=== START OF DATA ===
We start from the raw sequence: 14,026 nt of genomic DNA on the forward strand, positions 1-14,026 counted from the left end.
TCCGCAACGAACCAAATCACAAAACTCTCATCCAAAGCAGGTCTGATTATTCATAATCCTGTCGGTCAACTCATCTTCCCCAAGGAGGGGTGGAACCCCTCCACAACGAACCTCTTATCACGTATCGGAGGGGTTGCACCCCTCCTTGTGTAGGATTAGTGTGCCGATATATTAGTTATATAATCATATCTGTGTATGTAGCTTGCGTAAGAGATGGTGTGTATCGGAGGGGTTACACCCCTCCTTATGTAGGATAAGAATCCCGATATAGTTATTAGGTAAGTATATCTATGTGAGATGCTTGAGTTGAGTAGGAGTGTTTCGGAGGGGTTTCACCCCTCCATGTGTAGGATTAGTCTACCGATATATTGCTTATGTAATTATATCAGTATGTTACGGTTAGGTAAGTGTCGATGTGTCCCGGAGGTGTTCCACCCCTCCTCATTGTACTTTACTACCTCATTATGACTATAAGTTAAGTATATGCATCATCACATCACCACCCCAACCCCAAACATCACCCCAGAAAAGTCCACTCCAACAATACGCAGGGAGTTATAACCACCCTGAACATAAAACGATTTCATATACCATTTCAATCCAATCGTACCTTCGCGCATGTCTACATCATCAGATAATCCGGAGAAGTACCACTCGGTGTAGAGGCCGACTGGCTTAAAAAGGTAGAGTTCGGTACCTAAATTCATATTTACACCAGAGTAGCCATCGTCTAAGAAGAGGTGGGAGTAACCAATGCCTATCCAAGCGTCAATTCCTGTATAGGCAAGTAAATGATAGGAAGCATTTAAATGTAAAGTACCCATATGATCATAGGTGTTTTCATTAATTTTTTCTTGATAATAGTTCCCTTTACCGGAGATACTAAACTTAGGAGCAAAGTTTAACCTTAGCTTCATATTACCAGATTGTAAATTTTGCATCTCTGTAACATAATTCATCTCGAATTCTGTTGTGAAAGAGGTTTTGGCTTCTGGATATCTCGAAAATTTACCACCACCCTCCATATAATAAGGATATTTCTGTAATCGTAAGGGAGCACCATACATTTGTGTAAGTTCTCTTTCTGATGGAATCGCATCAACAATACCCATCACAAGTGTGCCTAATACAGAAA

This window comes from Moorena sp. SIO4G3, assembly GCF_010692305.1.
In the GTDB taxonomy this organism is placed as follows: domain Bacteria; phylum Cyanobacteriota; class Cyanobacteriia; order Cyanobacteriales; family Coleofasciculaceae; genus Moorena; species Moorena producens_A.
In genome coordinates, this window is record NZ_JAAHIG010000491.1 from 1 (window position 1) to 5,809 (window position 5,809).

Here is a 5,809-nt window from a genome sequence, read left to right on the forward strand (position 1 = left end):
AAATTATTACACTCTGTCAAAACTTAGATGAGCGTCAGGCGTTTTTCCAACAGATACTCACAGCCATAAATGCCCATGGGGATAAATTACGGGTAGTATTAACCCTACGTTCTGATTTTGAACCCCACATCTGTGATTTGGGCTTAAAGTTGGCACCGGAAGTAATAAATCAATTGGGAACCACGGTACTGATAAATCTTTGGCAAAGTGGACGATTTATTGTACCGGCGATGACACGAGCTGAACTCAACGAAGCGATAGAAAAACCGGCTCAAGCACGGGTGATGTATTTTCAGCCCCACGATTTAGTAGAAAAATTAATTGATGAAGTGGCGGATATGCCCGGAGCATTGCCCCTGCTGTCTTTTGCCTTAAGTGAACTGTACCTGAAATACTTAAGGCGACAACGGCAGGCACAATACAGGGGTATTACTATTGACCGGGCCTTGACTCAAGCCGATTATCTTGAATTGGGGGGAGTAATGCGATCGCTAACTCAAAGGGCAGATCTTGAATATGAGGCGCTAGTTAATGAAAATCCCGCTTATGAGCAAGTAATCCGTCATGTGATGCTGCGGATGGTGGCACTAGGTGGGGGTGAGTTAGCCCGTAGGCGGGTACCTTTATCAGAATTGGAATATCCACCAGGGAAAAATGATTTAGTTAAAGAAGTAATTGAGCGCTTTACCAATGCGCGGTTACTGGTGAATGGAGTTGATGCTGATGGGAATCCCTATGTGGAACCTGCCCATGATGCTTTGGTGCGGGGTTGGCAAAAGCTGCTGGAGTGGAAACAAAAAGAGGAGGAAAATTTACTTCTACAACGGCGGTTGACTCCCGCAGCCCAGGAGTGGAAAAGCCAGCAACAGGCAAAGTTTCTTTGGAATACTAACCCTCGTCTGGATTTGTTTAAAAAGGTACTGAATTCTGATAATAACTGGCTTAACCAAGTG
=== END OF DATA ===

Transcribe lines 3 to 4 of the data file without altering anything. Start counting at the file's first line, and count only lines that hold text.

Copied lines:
This window comes from Moorena sp. SIO4G3, assembly GCF_010692305.1.
In the GTDB taxonomy this organism is placed as follows: domain Bacteria; phylum Cyanobacteriota; class Cyanobacteriia; order Cyanobacteriales; family Coleofasciculaceae; genus Moorena; species Moorena producens_A.